Wednesday, January 27, 2021

Book Review 2020 #2 - Suzanne Collins's The Ballad of Songbirds and Snakes

The Ballad of Songbirds and Snakes by Suzanne Collins
Published by: Scholastic Press,
Publication Date: May 19th, 2020
Format: Hardcover, 528 Pages
Rating: ★★★★★
To Buy

Coriolanus Snow's life is about keeping up appearances. No one must know how far the great and illustrious Snows have fallen since the Dark Days. That Coriolanus, his cousin Tigris, and their Grandma'am struggle daily to put food on the table and clothes on their back. Coriolanus is a top student at the Academy but if he has any hopes of continuing on to the University he needs a full ride, something The Hunger Games could give him through the Plinth Prize, a monetary reward set up by the father of one of his classmates. If the tribute Coriolanus is assigned to mentor in the tenth annual Hunger Games wins all his worries will evaporate. But then he gets a slap in the face, he's assigned District 12's female. He knows he has no chance of winning with a tribute from this district, but he must try. This might just involve rewriting the rules but he will do anything to succeed. Lucy Gray Baird might seem unlikely to win, but she captured the hearts and minds of the Capital during the reaping with a song. He decides this unique individual needs a different approach than is traditional, so he greets her when she arrives and treats her like a human being. He makes sure she is taken care of and fed. She rewards his kindness by saving his life when the Capital Arena is bombed during a tour organized for the mentors and tributes. He knows he can't let Lucy Gray be just more fodder in the arena. If she can stay alive long enough she has a chance. Luckily Coriolanus's scheme to allow inhabitants of the Capital to bet on and sponsor tributes has been enacted by the Gamemakers and Lucy is a favorite of the viewers. The only problem is Coriolanus is starting to have too much of a personal investment in Lucy. He doesn't just care about the Plinth Prize anymore, he cares about her, and that makes him reckless. He cheats. He's caught. He's punished. He must find a way to rise again. No matter the cost.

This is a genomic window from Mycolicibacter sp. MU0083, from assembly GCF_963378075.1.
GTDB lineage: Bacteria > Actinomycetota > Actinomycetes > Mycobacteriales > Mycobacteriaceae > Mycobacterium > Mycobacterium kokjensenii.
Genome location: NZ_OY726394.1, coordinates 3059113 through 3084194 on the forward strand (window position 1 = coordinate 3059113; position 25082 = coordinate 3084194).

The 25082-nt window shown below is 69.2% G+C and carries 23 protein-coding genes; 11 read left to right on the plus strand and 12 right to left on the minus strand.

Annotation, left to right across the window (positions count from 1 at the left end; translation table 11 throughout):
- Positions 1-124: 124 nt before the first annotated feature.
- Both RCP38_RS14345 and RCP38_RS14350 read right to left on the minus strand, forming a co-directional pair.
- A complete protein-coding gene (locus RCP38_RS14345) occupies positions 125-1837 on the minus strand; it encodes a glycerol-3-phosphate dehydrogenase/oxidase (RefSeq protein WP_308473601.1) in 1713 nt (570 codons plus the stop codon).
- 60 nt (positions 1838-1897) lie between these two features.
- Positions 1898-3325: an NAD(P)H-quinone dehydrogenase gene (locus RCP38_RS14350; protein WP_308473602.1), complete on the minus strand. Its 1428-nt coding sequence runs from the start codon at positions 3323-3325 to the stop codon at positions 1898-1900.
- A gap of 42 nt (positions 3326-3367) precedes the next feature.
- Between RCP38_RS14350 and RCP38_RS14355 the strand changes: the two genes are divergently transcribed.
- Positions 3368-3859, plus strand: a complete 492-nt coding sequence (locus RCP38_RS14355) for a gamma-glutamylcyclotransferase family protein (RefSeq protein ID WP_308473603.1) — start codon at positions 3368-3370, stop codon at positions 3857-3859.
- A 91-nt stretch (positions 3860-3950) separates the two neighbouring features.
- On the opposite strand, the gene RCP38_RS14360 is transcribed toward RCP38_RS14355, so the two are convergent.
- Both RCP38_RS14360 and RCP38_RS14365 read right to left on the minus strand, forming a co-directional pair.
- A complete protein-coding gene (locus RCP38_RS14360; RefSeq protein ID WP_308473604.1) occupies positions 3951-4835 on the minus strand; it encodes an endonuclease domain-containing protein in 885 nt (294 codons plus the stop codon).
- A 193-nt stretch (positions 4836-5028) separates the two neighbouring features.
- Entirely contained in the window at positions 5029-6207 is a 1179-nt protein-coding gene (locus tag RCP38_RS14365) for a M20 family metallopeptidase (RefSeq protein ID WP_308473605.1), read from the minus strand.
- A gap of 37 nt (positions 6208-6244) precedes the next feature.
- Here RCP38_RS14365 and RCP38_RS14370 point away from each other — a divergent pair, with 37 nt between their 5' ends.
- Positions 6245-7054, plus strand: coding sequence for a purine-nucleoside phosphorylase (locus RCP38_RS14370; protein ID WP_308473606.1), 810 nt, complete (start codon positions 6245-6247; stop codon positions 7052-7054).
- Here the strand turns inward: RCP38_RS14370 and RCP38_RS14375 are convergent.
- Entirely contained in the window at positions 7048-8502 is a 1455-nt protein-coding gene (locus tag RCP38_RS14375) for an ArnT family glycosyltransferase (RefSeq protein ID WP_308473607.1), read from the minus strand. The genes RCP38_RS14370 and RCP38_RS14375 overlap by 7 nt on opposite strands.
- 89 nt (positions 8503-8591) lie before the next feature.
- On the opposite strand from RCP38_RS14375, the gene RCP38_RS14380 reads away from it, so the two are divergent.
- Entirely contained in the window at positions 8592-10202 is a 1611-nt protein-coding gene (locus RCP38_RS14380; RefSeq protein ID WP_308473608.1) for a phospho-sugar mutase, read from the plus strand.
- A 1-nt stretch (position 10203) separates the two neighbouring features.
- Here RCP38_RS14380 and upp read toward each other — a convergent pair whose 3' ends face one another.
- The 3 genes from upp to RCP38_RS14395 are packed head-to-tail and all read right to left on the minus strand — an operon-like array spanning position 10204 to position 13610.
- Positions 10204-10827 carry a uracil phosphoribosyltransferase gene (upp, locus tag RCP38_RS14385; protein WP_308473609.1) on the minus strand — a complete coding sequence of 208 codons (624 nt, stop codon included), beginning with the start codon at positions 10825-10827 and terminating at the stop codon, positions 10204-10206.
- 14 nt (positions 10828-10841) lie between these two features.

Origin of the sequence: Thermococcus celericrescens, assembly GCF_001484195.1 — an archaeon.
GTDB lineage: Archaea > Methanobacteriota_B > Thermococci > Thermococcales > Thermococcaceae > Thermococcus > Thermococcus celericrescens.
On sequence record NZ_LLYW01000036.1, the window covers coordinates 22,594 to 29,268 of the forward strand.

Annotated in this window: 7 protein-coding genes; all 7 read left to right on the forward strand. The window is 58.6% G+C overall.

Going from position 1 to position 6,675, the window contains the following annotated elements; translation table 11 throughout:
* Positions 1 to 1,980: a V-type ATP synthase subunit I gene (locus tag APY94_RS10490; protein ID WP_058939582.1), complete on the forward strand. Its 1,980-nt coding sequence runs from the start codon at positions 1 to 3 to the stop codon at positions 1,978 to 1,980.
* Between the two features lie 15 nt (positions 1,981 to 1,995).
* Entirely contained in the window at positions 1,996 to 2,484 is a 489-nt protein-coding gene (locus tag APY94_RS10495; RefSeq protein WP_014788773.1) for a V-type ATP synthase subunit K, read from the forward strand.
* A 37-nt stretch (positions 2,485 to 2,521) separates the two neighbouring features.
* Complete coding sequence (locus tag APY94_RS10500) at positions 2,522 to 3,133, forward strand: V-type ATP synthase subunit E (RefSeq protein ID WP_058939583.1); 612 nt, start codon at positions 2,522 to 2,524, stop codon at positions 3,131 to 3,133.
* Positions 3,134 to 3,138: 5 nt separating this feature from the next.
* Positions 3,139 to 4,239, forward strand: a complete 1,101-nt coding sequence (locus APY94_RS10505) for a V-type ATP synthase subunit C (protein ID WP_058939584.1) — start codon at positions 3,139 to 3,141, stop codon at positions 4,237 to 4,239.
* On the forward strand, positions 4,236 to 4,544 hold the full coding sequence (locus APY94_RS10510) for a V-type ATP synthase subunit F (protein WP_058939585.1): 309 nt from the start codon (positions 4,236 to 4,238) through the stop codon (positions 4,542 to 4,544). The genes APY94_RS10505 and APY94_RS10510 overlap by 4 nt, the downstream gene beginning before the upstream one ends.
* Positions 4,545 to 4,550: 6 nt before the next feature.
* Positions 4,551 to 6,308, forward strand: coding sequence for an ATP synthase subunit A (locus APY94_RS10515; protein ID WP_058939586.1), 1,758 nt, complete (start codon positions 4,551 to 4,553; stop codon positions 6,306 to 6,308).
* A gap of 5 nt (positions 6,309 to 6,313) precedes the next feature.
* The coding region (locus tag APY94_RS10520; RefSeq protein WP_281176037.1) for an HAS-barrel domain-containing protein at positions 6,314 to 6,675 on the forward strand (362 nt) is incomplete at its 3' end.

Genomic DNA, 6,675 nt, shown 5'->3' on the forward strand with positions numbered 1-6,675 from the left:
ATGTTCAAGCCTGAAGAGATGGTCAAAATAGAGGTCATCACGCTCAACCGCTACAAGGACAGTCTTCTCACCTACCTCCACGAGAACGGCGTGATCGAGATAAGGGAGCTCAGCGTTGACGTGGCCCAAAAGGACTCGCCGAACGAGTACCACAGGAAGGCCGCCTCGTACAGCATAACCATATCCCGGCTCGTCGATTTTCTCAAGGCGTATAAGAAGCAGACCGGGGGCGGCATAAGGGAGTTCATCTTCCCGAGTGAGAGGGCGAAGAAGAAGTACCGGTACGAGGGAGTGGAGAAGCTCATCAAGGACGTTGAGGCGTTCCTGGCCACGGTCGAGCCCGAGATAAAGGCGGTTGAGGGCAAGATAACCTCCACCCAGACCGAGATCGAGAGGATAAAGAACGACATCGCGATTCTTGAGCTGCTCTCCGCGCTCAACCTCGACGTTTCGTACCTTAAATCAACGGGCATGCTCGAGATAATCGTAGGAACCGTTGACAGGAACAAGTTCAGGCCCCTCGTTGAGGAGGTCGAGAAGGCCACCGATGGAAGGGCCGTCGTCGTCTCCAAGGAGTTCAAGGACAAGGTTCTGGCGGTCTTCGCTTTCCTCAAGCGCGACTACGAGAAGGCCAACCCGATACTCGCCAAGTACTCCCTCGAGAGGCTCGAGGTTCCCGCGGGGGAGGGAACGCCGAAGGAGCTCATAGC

It is a sadly rare occurrence when one of the year's most anticipated books is actually worthy of that accolade. But maybe that's just my jaded opinion because I so rarely agree with all those "best of" lists. Yet another reason for why I make my own. Therefore I was delighted when The Ballad of Songbirds and Snakes actually exceeded my expectations as well as proving to all those people who said the title seemed to be randomly generated by a YA book title generator how wrong they were because it makes so much sense in context! IT MAKES SENSE PEOPLE! And yes, I'm dredging up arguments I had with people online almost two years ago over a title of a not yet released at that time book. It's what I do. You'd think a prequel starring an anti-hero who by the time we've met him later is an out and out villain would lack any way for the reader to connect and be invested in the character's journey, but you'd be so wrong. It's not that I felt emotionally invested in Coriolanus, it's that I felt pity for him and became invested in how he manipulated the world around him and those in his orbit to survive and thrive. It was a peak behind the curtain, seeing that this man, at one time, had vulnerabilities and how he exploited his connections to armor himself. There was even a glimpse at redemption, that maybe we had judged him all wrong, until the worm twisted. This isn't A Christmas Carol people, Coriolanus isn't going to give a goose to a poor family after a pleasant memory of charades. He's a tyrant who will die a tyrant after the violent overthrowing of the Capital. What's more we see how Coriolanus's need to grasp the golden ring leads him to make connections that others wouldn't. He finds ways to make The Hunger Games not just a punishment for the other Districts but something those in the Capital can be invested in. Again, this is all backstage stuff, we're seeing how the Capital suffered in the wake of the District uprisings and how they were ravaged and how revenge then festered and bloomed into The Hunger Games as we know them in Katniss's time. This is about the complete human experience, deprivation, desire, determination, and death. This is a prequel not just worthy of the original series but perhaps even better.


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